After teasing us for many months, Google has finally confirmed Penguin is running again. But this time, as part of the core algorithm.
Importance: For all webmaster and SEO’s.
What is Penguin?
First announced way back in April 2012, the update was introduced as a way of tackling black-hat SEO techniques that were being used to artificially boost the rankings of a page. It particularly looked to target companies and agencies who were buying and obtaining links through link networks.
It impacted approximately 3.1% of search queries in English, and resulted in some high profile sites falling down the search engine results page (SERPs), some even dropping off completely.
What’s the difference this time around?
This is the seventh incarnation of Penguin and the first in 2 years and it’s quite a big one.
Whereas previously sites affected by penguin was periodically refreshed at the same time, the impact of penguin (whether positive or negative) will be felt after a much shorter timeframe, typically after recrawling or reindexing a page. On the official statement by Gary Illyes he says…
“With this change, Penguin’s data is refreshed in real time, so changes will be visible much faster, typically taking effect shortly after we recrawl and reindex a page. It also means we’re not going to comment on future refreshes.”
In terms of affecting your SEO, this real-time update can affect your ranking very quickly, both in a positive and negative way. Whilst inevitably there is a degree of worry when an algorithm is updated/introduced as you can be hit by a penalty, the real-time update decreases the amount of time it will take to re-establish your place in the SERPs. Providing you adhere to the Google Best Practices.
The next part of the official statement is also interesting as Illyes discusses the fact that penguin is now more granular. He states…
“Penguin now devalues spam by adjusting ranking based on spam signals, rather than affecting ranking of the whole site”
This is quite an interesting update, as previously Penguin was a sitewide penalty. Presumably being more granular means pages, but Search Engine Land asked Illyes for a little more clarity. He responded with…
“It means it affects finer granularity than sites. It does not mean it only affects pages.”
A rather vague answer, but an interpretation of this statement could be they might impact specific pages on a site as well as sections of a site, while other pages are still ranking fine. So keep an eye on your “Money” keywords!
Finally, the last thing of note goes somewhat against a positive change Google have made in recent times. Previously, there was a lot of guess work and confusion around updates and algorithm changes. Recently, there was a lot more clarity, with Google regularly giving us statements either on their blog, or through twitter. Does this see a change back to the older style or secrecy? Or is it a case of trying to avoid wasting employees time? Who knows!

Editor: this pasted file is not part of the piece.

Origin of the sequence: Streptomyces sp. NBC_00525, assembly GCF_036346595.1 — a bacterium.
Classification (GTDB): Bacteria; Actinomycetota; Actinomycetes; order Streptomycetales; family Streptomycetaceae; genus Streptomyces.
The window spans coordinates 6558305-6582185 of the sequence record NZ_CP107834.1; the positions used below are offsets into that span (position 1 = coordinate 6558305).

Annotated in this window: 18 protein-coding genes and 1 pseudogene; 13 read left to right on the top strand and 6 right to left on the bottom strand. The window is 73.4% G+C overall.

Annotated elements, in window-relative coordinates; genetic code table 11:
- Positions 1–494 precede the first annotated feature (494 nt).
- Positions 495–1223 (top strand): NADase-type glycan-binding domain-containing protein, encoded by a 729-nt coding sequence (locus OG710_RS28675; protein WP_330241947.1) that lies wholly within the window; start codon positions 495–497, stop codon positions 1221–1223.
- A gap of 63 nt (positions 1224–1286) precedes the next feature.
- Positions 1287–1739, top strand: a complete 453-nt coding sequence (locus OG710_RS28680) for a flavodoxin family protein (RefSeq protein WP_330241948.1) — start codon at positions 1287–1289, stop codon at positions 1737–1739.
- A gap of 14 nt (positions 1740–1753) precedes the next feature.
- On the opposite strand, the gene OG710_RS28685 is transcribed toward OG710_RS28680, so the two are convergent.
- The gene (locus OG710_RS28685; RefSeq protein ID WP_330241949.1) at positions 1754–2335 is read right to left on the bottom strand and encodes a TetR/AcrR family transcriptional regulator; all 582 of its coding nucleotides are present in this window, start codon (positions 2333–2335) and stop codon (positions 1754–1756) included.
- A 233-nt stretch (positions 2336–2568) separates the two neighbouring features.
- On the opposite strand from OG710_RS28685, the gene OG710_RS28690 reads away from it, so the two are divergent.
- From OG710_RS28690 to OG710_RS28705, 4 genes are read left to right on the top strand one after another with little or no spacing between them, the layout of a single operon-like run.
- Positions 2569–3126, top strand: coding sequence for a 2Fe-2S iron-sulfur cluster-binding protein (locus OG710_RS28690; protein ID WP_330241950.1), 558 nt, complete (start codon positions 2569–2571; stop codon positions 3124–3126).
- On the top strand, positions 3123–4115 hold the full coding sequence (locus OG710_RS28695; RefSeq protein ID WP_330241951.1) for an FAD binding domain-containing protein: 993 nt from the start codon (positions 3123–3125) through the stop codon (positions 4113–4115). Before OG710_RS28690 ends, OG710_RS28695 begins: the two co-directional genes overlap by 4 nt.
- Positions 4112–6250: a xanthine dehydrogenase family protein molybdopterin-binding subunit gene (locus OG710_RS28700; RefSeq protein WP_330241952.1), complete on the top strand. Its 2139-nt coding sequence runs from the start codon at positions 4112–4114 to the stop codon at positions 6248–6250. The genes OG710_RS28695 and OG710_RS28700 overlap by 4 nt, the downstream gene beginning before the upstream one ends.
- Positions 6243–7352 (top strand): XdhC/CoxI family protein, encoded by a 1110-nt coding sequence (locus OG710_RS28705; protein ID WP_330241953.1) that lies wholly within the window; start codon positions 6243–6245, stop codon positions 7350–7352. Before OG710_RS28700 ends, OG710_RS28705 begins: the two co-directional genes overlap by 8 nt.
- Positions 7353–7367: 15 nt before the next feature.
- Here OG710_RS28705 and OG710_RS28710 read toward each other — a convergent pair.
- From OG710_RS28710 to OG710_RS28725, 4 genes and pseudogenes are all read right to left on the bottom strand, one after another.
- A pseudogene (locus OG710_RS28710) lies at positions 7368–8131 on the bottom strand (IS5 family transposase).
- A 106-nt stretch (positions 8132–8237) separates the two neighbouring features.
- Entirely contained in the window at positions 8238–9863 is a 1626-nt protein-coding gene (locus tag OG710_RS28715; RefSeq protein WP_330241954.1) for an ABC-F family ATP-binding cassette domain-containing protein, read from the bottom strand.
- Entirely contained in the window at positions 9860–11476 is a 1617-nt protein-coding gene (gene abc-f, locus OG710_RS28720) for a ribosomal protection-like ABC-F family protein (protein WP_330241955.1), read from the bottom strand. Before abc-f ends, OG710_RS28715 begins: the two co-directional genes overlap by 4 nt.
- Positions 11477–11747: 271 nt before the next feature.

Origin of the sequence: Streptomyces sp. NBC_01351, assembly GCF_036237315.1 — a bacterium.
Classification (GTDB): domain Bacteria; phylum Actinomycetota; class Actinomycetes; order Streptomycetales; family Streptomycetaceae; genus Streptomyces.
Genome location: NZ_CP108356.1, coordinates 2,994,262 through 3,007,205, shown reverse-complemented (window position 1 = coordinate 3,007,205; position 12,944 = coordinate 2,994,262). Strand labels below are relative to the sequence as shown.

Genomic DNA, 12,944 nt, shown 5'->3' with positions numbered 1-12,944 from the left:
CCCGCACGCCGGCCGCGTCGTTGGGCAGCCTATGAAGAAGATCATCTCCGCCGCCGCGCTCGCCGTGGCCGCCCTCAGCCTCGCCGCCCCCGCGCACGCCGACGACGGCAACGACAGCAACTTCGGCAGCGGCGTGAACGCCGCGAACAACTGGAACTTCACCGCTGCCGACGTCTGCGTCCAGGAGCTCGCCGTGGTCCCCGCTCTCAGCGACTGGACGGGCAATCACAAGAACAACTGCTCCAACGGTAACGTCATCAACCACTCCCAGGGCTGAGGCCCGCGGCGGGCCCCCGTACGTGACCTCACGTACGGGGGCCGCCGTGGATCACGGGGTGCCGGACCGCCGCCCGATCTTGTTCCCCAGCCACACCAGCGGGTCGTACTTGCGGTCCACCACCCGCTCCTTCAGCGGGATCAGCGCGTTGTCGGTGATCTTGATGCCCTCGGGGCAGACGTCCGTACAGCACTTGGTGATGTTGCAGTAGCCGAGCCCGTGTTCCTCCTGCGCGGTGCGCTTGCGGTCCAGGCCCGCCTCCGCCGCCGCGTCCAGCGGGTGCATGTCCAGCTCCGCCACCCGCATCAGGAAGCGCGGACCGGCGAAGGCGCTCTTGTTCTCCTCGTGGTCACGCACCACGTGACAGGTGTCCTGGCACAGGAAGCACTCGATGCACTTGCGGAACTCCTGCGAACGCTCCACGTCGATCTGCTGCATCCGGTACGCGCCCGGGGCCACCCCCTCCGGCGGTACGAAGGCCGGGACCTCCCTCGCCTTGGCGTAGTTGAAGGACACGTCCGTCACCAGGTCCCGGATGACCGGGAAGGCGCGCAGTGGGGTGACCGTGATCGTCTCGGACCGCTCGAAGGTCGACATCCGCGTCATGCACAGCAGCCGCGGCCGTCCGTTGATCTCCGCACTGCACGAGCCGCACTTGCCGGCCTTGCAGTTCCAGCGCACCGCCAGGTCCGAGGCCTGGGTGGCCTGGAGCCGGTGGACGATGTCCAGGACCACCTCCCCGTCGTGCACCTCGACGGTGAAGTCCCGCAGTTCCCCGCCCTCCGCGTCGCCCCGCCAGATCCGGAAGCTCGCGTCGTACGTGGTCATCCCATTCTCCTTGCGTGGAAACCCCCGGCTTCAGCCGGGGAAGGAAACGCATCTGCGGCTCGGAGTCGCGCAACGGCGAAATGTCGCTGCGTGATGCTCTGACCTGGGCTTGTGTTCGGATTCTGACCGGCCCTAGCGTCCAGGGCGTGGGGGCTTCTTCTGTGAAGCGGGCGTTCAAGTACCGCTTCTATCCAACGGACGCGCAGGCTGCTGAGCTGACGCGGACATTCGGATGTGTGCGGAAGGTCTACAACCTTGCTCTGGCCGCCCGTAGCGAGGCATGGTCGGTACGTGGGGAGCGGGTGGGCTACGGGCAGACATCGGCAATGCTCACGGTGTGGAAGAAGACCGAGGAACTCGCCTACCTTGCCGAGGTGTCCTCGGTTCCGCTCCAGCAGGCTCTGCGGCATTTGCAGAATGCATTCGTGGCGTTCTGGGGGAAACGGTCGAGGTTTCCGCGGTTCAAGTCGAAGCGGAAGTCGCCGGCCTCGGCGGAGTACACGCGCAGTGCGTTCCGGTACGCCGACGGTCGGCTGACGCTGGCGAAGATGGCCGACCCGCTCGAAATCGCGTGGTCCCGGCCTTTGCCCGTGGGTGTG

|Penguin 1||April 24, 2012||It adjusted a number of spam factors (keyword stuffing etc) and impacted an estimated 3.1% of English queries.|
|Penguin 1.1||May 25, 2012||This was basically confirming that Penguin data was being processed outside of the main search index, much like Panda data.|
|Penguin 1.2||October 5, 2012||This update impacted just 0.3% of queries in what was seen as a relatively minor update.|
|Penguin 2||May 22, 2013||The exact nature of the changes was unclear, but some evidence suggested that Penguin 2.0 was more finely targeted to the page level.|
|Penguin 2.1||October 4, 2013||Given the 2.1 designation, this was probably a data update (primarily) and not a major change to the Penguin algorithm. The overall impact seemed to be moderate, although some webmasters reported being hit hard.|
|Penguin 3.0||October 17, 2014||Over a year after the last update, Google refreshed the algorithm with Penguin 3.0. The update had a relatively smaller impact than expected (<1% of US/English queries affected) and was probably data-only (not a new Penguin algorithm)|
|Penguin 4.0||September 23, 2016||Just under two years after the last update, Penguin was finally baked into the core algorithm and is across all languages. The update is also in real-time and looks much more granularly.|
Is there anything to worry about?
In short, no.
Very little has changed in terms of the “rules” of the algorithm, so by maintaining a high standard of SEO practice, you should see effect. As Gary Illyes has put it the algorithm is…
“…more convenient, but essentially nothing changed.”